A client recently told me he doesn’t like his job, but loyalty is stopping him getting a better one until he’s been at the company for five years. When I probed him about the root of the problem, he admitted his wife doesn’t like him working late or at weekends. At the same time, he feels unappreciated, as he hasn’t had a pay rise for four years.
I told him loyalty is very important, but he needs to balance the commitment to his job with the responsibilities he has for himself and his family. He should consider a better job where he is appreciated, paid a competitive salary and can work more flexible hours.
Once he saw things from my perspective, he was eager to take on a new role.
This conversation was just one occasion where I encouraged individuals to think more about the importance of loyalty, something employers seek and treasure. But what exactly does it mean?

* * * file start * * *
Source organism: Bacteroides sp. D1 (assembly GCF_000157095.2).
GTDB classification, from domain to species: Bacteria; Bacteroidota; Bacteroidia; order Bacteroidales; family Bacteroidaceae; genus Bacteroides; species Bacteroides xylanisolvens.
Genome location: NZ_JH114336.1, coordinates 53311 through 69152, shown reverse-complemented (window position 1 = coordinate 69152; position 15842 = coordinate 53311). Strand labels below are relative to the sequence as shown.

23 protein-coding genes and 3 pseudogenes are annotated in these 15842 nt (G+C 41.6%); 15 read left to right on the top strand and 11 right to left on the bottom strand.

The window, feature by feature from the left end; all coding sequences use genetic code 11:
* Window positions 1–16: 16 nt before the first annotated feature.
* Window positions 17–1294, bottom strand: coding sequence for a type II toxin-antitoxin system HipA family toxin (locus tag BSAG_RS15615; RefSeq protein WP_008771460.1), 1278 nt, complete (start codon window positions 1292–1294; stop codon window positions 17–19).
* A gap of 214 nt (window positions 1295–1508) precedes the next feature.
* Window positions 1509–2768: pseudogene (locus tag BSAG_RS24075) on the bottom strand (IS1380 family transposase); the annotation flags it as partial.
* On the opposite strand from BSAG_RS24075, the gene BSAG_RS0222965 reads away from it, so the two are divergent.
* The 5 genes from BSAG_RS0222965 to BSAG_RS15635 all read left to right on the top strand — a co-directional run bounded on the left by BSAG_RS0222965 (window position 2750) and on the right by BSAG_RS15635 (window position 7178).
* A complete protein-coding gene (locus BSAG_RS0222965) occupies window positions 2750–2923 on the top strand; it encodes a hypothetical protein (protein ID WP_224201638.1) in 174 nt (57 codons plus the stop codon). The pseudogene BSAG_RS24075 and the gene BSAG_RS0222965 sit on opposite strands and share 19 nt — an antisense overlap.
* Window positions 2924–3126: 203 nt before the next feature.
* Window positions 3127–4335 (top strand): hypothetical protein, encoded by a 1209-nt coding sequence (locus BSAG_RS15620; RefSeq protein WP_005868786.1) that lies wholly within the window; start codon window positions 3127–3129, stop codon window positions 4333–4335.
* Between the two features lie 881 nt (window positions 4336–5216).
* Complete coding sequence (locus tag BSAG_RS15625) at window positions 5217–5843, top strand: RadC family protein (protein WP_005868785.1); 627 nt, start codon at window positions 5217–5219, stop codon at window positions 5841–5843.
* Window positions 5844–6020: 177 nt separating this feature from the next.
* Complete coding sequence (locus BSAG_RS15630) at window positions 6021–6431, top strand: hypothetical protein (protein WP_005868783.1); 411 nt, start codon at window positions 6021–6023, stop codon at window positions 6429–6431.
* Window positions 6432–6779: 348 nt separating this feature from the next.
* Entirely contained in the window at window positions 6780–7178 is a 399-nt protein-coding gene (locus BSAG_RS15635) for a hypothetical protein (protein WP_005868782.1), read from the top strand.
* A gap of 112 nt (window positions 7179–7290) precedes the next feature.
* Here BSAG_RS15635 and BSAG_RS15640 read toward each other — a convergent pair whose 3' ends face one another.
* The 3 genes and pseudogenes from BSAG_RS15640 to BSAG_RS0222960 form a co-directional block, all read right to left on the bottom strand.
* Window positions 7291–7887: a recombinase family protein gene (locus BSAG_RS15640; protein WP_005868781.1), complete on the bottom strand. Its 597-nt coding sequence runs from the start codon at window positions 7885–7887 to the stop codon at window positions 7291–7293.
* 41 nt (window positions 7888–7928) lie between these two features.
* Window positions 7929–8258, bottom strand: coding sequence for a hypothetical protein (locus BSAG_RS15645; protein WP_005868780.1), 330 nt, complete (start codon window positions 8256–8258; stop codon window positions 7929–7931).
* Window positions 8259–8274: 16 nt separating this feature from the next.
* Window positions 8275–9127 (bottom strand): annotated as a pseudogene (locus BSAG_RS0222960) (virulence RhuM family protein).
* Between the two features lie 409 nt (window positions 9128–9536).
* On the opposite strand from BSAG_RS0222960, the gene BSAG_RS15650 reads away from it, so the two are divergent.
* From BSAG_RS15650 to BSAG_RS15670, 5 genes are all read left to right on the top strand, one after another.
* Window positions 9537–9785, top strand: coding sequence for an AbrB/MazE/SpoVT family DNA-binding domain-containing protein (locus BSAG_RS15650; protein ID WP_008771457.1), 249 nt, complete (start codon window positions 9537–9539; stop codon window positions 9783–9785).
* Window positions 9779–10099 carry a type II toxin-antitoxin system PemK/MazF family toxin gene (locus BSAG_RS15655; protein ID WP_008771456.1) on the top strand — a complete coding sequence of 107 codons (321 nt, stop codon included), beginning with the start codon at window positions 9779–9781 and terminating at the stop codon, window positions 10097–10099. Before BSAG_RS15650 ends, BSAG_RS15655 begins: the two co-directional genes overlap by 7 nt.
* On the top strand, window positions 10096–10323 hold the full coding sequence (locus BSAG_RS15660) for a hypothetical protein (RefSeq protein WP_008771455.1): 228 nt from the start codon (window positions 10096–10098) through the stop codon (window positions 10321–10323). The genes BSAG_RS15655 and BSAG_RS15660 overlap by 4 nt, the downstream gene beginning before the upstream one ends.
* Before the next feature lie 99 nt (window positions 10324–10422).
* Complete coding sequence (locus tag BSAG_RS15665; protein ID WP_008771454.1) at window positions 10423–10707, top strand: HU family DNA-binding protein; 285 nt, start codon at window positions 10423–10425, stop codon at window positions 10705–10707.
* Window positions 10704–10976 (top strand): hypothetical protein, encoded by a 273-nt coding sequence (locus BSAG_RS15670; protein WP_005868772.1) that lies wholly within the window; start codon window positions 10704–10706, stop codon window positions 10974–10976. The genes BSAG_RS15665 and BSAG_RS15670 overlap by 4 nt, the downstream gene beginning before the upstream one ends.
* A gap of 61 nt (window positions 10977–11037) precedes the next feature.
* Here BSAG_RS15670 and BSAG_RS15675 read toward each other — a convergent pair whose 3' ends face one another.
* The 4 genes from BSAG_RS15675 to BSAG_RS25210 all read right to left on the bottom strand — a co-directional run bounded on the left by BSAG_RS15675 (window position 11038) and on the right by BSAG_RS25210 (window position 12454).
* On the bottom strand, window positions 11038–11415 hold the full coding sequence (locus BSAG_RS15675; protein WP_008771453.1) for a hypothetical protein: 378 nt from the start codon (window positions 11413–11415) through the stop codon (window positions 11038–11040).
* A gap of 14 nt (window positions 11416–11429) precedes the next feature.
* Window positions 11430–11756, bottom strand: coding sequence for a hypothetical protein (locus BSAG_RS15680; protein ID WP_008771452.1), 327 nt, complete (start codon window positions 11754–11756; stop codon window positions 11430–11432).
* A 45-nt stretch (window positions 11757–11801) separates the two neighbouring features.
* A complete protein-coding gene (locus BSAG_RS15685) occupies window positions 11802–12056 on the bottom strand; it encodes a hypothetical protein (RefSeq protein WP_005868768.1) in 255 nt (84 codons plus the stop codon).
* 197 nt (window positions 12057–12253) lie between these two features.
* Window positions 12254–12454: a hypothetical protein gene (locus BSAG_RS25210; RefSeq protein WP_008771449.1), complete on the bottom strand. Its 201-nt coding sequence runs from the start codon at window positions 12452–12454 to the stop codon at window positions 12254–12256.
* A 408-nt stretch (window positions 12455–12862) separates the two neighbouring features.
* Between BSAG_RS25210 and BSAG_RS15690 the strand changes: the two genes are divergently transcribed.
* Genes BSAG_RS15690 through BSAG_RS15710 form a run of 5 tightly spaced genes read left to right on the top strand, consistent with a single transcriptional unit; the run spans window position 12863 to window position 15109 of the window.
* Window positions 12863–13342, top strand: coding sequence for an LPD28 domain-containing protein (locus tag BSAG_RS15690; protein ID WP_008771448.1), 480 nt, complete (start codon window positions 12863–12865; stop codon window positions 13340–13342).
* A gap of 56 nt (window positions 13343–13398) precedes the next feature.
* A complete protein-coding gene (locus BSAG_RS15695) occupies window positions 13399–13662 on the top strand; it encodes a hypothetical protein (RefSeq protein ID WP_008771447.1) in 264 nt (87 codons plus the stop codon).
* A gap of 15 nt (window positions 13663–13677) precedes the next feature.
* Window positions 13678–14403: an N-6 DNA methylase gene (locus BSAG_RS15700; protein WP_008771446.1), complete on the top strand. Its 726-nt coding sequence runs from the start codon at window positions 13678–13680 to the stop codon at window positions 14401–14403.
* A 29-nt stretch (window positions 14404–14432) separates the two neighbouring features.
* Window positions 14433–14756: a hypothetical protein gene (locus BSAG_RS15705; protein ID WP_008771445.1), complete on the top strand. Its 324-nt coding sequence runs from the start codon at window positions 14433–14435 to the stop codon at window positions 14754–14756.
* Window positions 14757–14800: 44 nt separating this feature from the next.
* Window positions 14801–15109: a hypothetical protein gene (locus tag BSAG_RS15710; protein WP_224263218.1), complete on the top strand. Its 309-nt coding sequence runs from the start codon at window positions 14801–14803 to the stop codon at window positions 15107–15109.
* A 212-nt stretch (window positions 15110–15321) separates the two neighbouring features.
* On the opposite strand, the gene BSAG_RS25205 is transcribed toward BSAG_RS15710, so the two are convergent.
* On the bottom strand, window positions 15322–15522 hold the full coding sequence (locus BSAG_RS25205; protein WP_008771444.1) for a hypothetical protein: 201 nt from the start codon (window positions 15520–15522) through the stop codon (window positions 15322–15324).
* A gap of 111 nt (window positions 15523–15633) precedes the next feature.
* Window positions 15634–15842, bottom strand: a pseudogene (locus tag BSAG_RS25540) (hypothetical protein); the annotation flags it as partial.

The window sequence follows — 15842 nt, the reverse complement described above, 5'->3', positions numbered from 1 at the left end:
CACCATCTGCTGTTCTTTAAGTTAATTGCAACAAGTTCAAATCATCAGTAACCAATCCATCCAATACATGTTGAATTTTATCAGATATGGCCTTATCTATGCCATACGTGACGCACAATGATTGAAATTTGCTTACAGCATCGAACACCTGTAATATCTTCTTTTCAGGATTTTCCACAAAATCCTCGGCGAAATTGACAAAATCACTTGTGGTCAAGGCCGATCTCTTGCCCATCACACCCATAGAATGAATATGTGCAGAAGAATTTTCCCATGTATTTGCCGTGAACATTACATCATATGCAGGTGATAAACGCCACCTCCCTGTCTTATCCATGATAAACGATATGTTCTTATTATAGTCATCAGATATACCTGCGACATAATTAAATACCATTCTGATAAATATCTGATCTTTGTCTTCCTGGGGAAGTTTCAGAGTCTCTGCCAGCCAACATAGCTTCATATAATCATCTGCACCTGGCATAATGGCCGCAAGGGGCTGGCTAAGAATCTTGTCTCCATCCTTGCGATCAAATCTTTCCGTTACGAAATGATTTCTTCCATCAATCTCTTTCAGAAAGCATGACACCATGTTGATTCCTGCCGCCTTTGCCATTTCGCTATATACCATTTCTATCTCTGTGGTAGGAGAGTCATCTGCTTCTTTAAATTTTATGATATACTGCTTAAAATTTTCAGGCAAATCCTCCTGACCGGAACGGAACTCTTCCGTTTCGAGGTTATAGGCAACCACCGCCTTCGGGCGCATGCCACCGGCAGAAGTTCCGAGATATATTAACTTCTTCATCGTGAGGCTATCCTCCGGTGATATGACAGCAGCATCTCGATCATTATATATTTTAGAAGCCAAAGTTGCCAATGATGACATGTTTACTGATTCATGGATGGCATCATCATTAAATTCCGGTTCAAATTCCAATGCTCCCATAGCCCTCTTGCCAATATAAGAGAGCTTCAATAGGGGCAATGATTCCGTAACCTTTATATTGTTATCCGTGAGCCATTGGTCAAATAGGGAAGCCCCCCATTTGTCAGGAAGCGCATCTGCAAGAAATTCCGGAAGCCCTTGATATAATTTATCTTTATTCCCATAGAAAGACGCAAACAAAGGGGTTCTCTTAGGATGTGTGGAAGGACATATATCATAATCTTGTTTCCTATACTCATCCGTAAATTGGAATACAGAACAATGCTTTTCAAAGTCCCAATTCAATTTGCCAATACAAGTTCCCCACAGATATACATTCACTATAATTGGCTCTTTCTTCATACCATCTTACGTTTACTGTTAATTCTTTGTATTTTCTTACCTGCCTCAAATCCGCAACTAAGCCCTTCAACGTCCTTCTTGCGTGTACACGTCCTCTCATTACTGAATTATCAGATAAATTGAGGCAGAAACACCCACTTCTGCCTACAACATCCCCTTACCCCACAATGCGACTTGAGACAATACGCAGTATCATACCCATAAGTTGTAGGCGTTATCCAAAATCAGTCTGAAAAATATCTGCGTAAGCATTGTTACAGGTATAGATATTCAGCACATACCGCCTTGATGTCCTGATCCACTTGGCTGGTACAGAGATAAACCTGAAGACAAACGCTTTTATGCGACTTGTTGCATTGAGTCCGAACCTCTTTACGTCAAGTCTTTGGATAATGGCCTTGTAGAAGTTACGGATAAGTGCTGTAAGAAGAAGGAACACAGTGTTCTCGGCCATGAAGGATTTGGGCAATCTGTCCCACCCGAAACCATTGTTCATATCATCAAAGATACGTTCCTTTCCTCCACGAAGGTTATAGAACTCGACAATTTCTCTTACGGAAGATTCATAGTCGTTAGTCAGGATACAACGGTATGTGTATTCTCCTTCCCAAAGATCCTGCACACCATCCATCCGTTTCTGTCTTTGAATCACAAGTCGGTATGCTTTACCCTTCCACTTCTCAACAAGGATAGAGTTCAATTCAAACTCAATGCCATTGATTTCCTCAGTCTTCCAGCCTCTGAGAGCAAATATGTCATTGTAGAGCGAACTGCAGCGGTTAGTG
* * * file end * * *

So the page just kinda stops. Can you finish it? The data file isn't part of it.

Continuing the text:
If you stay in a role for many years, but always complain about your employer, you’re not being loyal. Loyalty can involve speaking up at work, expressing concerns, or sharing ideas on how the company or a project can be improved.
While you may be loyal to your employer, you should expect some reciprocity. Are they loyal to you? Are you valued for what you bring to the table? A forward-thinking employer will pay you what you’re worth and value your contribution.
Loyalty to an employer should be balanced with loyalty to yourself and to your family. Some people work long hours for organisations that don’t value them and yet they don’t display the same commitment to their spouses and children.
Regardless of whether you resign or not, don’t badmouth your employer. I am fortunate and have worked for some excellent organisations, but even if you haven’t, show your loyalty by helping create a more positive environment wherever you work.
This article appeared in the Classified Post print edition as Commitment crises.